Ransomware attacks don’t just happen without warning. Detect and act on the early warning signs to stay ahead of the hackers
We all know that ransomware attacks are taking a tremendous toll on K-12 districts all across the country. Districts are closing schoolrooms, suspending remote learning, and paying out funds they don’t have to pay ransoms and/or pay experts to help them recover from an attack. Not to mention the internal resources required to respond and recover from an attack, which otherwise would have been working on other tech priorities.
That’s the bad news. The good news is that when you understand how cybercriminals mount a ransomware attack, you can look for warning signs that indicate you may be someone’s next victim.
Cybercriminals are careful when it comes to their work. They don’t typically find a vulnerability in your system and just dive in to start encrypting files. They usually start by searching your systems for a vulnerability, and then they’ll try different tactics to learn how to best exploit it.
Hackers will spend weeks or months testing your system. Once the full-blown attack has been unleashed, it’s difficult to detect and contain it fast enough. So, monitoring for ransomware early warning signs is critical.
No cybersecurity solution is 100% guaranteed to thwart any type of attack. You need to address issues such as zero trust security, multi-layered cybersecurity, visibility, and control. You also need to be able to respond quickly to these ransomware early warning signs because you never know when the real attack will take place.
Ransomware and the Cloud
Many school leaders think that app providers like Google and Microsoft are protecting them from attacks, but that’s not the case. It’s just one of the many cybersecurity myths that are making schools more vulnerable.
Once a hacker is able to penetrate your perimeter defenses, network protection doesn’t prevent them from reaching data and controls in cloud apps like Google Workspace, Microsoft 365, and a variety of EdTech apps. These vendors’ shared responsibility model license only requires that they protect you from an interruption in service due to the failure of their systems or software. It’s your responsibility to protect yourself against cybercriminals.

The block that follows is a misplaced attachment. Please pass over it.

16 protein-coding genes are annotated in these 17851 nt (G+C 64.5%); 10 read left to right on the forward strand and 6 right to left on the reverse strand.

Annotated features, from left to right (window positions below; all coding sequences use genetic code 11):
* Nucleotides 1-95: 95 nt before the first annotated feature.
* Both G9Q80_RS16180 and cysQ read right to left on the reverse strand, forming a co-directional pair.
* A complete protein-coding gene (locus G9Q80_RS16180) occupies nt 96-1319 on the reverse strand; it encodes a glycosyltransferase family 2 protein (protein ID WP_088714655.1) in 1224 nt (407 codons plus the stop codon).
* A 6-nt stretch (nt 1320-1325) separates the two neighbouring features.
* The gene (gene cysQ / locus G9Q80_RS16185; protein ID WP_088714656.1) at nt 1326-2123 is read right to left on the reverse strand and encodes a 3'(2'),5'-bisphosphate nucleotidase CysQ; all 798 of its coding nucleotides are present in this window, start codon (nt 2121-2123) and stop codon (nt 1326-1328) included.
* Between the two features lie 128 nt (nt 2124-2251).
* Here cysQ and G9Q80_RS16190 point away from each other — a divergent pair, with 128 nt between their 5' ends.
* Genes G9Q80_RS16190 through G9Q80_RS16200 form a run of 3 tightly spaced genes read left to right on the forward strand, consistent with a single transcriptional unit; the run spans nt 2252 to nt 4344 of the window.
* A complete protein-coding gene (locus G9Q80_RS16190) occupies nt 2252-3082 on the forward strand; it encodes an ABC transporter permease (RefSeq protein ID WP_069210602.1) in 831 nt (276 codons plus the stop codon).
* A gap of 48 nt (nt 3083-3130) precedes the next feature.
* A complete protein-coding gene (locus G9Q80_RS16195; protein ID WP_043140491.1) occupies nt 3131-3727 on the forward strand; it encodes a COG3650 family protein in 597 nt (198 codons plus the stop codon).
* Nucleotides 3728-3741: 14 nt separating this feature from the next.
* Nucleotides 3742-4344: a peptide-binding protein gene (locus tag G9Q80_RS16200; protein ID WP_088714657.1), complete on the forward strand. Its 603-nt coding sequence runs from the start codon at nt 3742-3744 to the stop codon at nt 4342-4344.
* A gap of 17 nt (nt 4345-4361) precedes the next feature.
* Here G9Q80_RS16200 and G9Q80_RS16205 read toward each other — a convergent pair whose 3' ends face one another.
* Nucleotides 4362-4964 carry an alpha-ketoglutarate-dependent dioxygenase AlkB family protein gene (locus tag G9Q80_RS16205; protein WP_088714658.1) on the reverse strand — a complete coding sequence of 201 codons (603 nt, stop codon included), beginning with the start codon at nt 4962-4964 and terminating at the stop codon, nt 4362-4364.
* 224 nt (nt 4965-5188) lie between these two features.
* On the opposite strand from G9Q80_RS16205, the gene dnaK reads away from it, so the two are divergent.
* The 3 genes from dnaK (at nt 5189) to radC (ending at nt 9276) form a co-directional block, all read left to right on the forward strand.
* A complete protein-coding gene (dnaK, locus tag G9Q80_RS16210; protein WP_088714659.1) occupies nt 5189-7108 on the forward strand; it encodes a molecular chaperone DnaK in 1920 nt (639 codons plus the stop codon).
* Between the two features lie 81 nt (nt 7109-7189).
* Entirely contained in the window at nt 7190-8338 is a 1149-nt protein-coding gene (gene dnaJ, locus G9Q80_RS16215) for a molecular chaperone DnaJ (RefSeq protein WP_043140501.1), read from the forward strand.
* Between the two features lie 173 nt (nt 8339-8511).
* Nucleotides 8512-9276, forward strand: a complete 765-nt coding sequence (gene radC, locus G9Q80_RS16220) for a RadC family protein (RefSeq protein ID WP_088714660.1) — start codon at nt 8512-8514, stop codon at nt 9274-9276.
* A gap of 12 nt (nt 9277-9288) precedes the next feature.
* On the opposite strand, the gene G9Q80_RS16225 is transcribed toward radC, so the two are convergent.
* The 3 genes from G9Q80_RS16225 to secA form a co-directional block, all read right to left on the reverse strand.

Google cloud ransomware, for example, is growing in popularity with ransomware gangs. This is largely to do with the sheer amount of data that is now stored in the cloud, compared to on-prem servers. The lack of understanding and cloud security controls in Google apps, including Gmail, Drive, and Shared Drives, is also contributing to this growing threat trend.
There are a range of things you can do to reduce your vulnerability to school ransomware attacks, which include creating a business continuity plan, patching your software on a timely basis, using multi-factor authentication wherever possible, updating your password policies, and conducting regular cybersecurity training and education.
Another vulnerability to address is third-party apps ransomware threats. Most tech directors think about the issue in terms of student data privacy and 3rd party apps. But OAuth risks and other potential vendor vulnerabilities can expose your district’s data to a ransomware attack.
It’s sometimes easier for a hacker to access a third-party app than it is for them to penetrate your defenses. But, once they access the third-party apps that run on or interface with your systems, it’s just a short hop to accessing your systems.
9 Ransomware Early Warning Signs
Cybercriminals typically test your systems in various ways before they launch a full-blown ransomware attack. Here are key things you need to look for and respond to quickly.
1. Spam and Phishing Emails
It seems that no matter how much information is published about the dangers of spam emails, there are always people who can be fooled into clicking on a malicious link in an email. A phishing email may look like it’s coming from a trusted source such as a bank, credit card company, or an online service like PayPal.
2. Lateral Phishing Emails